For centuries, memorizing the digits of pi has been an obsession for some people. Being an irrational number—meaning its digits go on for eternity in a seemingly random sequence—memorizing even a small portion of pi can be a tricky prospect.
There are many ways to memorize the digits of pi, most of which center around the use of a mnemonic technique, in which the length of each word in the mnemonic represents a digit in the pi sequence. (Pi begins with 3.1415, so the first word in the mnemonic would be 3 letters, the second 1 letter, the third 4 letters, and so on.) In fact, the use of mnemonics to memorize pi became so widespread that the practice has a name—Piphilology. Some short mnemonics for pi include “How I wish I could calculate pi” for the first seven digits and “May I have a large container of coffee?” for the first eight.
The most interesting bit of piphilology is the “piem”—a poem (not necessarily rhyming) that uses the mnemonic technique. One of the most famous piems was a baudy little ditty written by British mathematician Sir James Jeans in the early twentieth century, to remember the first 15 digits:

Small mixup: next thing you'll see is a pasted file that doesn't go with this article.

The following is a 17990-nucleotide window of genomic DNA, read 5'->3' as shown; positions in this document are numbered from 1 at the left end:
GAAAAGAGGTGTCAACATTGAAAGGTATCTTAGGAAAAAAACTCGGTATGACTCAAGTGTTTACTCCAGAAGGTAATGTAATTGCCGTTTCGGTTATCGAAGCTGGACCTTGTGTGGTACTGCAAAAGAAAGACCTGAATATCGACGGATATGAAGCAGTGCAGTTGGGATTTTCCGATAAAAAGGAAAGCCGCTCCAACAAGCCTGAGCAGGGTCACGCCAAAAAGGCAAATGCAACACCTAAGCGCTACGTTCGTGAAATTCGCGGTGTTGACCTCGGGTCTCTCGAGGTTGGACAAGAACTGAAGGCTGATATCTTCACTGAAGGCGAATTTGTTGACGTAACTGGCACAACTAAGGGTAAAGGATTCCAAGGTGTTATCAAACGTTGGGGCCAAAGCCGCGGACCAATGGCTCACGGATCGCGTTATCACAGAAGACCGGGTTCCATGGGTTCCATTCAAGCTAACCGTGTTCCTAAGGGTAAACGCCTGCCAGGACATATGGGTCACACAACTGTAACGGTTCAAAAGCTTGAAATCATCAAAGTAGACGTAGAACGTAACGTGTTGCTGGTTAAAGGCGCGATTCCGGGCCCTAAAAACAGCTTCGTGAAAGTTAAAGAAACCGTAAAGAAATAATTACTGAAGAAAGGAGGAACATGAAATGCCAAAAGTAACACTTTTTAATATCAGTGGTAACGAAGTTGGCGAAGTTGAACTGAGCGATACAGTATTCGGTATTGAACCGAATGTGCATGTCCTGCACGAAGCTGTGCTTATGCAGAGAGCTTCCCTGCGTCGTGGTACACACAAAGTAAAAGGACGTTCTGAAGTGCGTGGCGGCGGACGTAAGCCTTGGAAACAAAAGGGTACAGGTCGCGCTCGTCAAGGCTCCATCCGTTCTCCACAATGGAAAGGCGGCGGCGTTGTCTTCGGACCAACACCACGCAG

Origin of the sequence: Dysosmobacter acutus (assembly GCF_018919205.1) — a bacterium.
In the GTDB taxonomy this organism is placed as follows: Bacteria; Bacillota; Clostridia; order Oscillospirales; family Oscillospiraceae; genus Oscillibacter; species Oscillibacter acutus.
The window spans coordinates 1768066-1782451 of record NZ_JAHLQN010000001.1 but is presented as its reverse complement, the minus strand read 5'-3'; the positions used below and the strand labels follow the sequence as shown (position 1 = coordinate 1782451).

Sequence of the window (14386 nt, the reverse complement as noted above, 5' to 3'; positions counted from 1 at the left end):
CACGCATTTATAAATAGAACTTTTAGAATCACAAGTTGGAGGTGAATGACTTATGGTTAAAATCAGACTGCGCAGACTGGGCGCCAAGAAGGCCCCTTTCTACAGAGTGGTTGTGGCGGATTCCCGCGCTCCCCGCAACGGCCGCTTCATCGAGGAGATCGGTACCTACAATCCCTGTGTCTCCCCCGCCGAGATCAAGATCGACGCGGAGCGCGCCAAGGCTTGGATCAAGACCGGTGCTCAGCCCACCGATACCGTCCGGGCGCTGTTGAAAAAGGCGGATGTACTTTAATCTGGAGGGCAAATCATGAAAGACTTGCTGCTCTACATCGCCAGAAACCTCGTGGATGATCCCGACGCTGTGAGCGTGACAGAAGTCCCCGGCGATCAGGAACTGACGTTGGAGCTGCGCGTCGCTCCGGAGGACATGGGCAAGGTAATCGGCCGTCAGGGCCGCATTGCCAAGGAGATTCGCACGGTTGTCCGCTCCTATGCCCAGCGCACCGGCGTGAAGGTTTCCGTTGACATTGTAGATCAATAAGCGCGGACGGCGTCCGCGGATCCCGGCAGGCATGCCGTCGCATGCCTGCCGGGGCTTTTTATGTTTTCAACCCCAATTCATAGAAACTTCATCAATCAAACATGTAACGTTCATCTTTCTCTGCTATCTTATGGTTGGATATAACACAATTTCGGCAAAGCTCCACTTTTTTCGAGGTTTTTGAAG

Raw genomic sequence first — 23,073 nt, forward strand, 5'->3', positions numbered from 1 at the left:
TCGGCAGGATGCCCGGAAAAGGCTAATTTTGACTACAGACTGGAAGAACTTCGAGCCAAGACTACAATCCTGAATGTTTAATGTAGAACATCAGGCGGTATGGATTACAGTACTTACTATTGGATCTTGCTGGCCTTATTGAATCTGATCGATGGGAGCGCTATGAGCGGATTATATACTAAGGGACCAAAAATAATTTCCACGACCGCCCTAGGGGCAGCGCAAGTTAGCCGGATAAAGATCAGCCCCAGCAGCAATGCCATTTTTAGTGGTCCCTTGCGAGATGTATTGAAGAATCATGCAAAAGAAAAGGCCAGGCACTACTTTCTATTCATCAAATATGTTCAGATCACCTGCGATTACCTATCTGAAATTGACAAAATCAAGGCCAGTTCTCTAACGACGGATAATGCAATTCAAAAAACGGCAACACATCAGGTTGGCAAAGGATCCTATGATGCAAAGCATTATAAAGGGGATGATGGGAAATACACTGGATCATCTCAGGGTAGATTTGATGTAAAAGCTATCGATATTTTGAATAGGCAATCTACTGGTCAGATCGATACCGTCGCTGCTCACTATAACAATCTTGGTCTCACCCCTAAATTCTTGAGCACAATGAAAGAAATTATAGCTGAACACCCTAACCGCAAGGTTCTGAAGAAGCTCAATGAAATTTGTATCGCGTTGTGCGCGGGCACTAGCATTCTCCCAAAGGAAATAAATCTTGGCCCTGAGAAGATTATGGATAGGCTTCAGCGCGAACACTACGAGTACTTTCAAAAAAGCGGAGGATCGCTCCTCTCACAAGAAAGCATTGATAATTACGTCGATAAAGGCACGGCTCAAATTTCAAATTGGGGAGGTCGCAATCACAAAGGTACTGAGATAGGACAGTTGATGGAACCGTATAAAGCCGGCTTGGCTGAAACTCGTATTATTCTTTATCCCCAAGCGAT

How I want a drink,
Alcoholic of course,
After the heavy lectures
Involving quantum mechanics.
However, the most ambitious piem was written by Mike Keith. The poem, based on Poe’s The Raven, gives the first 740 digits of pi. It begins:
Poe, E.: Near a Raven.
Midnights so dreary, tired and weary.
Silently pondering volumes extolling all by-now obsolete lore.
During my rather long nap—the weirdest tap!
An ominous vibrating sound disturbing my chamber’s antedoor.
‘This,’ I whispered quietly, ‘I ignore.’
Perfectly, the intellect remembers: the ghostly fires, a glittering ember.
Inflamed by lightning’s outbursts, windows cast penumbras upon this floor.
Sorrowful, as one mistreated, unhappy thoughts I heeded:
That inimitable lesson in elegance—Lenore—
Is delighting, exciting … nevermore.
Not satisfied with only 740 digits, Keith altered this poem and combined it with others to create a short story that includes the first 3,835 digits of pi. Called Cadaeic Cadenza, Keith draws on different pieces of literature to create this fantastic bit of constrained writing, including Hamlet, The Rubaiyat of Omar Khayyam, and the lyrics of the band Yes. You can read the entire Cadaeic Cadenza here.